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Am J Obstet Gynecol. 2004 Jan;190(1):71-6.

Physical injury after sexual assault: findings of a large case series.

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1
Department of Pediatrics, University of Washington, Harborview Medical Center, Seattle, WA, USA.

Abstract

OBJECTIVE:

This study was undertaken to determine characteristics associated with physical injury in female sexual assault victims.

STUDY DESIGN:

All females who were 15 years or older presenting after sexual assault to an urban emergency department during a 34-month period underwent standardized evaluation. Analysis was performed by chi(2) and logistic regression.

RESULTS:

Of 819 women, 52% had general body and 20% had genital-anal trauma; 41% were without injury. General body trauma was independently associated with being hit or kicked (odds ratio [OR]=7.7, 95% CI, 5.1-11.7), attempted strangulation (OR=4.2, 95% CI, 2.5-7.2), oral or anal penetration (OR=1.7, 95% CI, 1.2-2.3), and stranger (OR=2.4, 95% CI, 1.7-3.4) assault. Genital-anal injury was more frequent in victims younger than 20 and older than 49 years (P<.05), in virgins (OR=2.7, 95% CI, 1.4-5.4) and those examined within 24 hours (OR=1.7, 95% CI, 1.2-2.4) and after anal assault (OR=1.7, 95% CI, 1.1-2.6).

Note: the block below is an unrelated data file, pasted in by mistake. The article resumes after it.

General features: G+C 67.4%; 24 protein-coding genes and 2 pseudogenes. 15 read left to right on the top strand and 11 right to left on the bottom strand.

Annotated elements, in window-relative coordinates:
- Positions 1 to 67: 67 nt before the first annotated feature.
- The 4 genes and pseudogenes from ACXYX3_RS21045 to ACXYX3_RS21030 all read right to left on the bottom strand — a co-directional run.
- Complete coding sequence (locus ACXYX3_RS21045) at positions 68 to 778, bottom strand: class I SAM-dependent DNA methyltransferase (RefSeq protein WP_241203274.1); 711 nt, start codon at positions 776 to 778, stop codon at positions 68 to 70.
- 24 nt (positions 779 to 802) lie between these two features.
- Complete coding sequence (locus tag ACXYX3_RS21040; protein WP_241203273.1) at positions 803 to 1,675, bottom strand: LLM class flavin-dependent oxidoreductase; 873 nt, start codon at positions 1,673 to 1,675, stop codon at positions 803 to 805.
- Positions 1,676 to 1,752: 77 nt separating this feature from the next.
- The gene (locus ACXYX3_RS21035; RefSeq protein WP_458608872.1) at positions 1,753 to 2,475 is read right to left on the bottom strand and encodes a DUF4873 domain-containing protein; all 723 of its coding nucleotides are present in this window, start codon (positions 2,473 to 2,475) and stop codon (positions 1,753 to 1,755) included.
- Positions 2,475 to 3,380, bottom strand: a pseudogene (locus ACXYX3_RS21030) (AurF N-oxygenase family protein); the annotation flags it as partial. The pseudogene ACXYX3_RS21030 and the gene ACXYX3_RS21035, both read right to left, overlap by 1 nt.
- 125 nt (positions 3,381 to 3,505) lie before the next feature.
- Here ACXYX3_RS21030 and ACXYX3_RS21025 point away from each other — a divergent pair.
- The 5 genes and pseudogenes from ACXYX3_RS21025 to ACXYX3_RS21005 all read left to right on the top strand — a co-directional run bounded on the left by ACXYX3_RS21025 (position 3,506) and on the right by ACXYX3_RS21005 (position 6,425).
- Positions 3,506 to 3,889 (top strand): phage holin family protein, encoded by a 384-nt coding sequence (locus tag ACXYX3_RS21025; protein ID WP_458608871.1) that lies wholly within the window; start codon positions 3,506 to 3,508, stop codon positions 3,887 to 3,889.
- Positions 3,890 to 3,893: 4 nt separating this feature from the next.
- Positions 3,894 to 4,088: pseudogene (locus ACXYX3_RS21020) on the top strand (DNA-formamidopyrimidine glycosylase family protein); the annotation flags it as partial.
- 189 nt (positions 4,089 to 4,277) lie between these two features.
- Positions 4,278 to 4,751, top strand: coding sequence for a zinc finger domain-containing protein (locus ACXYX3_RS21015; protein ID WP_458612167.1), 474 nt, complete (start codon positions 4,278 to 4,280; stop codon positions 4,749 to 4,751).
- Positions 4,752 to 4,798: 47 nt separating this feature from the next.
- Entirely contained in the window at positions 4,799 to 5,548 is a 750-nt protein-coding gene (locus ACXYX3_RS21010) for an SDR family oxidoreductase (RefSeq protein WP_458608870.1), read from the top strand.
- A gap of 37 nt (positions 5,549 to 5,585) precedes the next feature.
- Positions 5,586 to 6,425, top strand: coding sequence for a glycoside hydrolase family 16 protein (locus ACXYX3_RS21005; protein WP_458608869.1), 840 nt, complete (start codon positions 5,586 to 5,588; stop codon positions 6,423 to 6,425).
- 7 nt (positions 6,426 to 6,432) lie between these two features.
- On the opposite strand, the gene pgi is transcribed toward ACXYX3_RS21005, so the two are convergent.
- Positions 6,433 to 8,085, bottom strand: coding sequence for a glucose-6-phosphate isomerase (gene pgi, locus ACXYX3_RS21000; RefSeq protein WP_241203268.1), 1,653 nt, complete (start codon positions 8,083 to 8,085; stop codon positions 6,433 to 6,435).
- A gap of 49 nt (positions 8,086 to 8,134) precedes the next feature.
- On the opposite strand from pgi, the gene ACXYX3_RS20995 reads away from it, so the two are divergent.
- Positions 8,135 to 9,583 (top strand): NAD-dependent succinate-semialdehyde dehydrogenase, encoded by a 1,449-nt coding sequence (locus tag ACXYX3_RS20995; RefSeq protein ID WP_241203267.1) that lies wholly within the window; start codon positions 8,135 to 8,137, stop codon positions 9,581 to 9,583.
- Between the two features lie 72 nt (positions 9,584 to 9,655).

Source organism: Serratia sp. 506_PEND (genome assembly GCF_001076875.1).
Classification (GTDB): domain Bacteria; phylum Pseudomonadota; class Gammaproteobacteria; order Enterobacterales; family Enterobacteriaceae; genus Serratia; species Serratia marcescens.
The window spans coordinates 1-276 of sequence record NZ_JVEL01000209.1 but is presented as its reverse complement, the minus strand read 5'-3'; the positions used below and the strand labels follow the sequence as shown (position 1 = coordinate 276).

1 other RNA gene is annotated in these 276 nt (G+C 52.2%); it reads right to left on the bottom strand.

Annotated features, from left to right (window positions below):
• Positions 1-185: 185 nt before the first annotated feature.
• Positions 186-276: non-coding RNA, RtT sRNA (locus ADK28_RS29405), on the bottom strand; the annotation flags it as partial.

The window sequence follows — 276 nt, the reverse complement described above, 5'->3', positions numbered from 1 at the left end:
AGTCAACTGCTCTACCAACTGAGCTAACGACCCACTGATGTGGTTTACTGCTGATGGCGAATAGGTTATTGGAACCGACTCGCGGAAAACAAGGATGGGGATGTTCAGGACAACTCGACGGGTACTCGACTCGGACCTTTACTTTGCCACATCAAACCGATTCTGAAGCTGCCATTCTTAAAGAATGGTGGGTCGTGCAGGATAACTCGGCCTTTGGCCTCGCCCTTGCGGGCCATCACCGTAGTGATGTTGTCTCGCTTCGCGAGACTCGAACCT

CONCLUSION:

General body injury is primarily associated with situational factors, whereas genital-anal injury is less frequent and related to victim age, virginal status, and time to examination.

PMID:
14749638
[Indexed for MEDLINE]

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